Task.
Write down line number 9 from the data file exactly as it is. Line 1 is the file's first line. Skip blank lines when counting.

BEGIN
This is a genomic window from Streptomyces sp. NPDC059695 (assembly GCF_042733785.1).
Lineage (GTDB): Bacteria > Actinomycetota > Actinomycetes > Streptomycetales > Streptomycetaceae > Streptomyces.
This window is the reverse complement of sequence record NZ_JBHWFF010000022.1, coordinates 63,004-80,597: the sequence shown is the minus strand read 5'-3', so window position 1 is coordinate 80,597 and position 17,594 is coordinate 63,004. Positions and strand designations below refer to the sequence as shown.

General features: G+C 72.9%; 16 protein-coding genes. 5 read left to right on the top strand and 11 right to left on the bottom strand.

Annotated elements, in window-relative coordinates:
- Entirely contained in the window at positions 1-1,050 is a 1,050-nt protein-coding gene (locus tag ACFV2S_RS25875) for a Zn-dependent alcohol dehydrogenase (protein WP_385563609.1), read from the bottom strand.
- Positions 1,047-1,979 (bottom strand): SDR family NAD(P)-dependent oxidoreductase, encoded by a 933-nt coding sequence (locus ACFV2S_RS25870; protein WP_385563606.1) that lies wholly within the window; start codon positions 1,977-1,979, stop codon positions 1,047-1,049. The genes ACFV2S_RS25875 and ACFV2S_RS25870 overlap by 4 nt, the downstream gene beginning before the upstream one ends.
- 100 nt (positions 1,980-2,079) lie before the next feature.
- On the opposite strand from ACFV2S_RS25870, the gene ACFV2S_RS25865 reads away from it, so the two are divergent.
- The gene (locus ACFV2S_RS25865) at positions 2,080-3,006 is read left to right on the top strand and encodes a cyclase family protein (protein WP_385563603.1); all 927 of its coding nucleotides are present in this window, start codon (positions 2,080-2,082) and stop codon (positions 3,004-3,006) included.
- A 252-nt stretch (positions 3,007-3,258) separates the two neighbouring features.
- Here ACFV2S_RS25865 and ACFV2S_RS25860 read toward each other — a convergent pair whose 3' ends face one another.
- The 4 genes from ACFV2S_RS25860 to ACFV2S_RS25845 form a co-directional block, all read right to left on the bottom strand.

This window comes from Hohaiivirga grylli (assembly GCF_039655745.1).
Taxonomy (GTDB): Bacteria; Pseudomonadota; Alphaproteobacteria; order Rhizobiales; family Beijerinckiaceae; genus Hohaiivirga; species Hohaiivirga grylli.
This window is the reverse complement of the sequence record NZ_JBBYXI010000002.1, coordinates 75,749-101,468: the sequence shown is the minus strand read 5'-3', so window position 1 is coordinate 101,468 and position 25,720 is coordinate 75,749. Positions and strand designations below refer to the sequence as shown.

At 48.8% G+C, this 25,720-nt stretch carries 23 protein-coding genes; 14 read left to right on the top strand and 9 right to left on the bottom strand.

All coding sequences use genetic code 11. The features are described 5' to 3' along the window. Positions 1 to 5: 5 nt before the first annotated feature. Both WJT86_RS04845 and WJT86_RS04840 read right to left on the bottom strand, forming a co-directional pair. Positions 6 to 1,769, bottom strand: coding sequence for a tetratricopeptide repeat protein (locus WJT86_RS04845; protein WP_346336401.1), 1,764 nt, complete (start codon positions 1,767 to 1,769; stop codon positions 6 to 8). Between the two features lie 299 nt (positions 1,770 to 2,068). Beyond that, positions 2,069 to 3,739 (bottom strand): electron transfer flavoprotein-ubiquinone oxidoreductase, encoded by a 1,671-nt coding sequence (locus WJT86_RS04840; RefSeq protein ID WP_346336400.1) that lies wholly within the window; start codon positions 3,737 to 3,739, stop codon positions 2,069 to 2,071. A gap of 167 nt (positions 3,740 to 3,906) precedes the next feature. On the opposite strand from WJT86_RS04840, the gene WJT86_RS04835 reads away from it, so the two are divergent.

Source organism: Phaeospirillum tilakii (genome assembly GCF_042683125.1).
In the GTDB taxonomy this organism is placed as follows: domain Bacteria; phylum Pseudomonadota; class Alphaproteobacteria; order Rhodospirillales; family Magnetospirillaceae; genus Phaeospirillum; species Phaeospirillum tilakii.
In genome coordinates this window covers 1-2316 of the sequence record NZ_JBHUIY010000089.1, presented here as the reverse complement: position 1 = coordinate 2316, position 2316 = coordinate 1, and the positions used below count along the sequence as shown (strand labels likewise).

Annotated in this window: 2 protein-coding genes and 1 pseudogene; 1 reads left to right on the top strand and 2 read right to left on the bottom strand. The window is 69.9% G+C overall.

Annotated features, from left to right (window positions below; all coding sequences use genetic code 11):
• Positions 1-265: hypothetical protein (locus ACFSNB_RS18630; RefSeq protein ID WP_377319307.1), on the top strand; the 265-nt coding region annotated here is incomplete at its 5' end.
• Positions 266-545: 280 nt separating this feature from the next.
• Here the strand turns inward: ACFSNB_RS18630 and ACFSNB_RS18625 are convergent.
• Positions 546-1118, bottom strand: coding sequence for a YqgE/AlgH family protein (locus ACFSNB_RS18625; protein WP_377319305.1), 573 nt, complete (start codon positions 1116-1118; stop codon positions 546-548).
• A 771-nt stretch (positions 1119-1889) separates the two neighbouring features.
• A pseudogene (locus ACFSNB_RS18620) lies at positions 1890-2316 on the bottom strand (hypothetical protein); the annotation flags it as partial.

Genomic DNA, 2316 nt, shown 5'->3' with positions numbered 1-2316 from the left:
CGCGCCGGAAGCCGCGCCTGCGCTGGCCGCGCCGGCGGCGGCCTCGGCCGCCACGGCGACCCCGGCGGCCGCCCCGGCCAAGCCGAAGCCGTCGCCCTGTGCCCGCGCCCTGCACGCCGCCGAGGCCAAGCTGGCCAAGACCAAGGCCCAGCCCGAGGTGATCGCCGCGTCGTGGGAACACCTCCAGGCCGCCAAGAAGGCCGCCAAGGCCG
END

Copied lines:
- On the opposite strand from ACFV2S_RS25870, the gene ACFV2S_RS25865 reads away from it, so the two are divergent.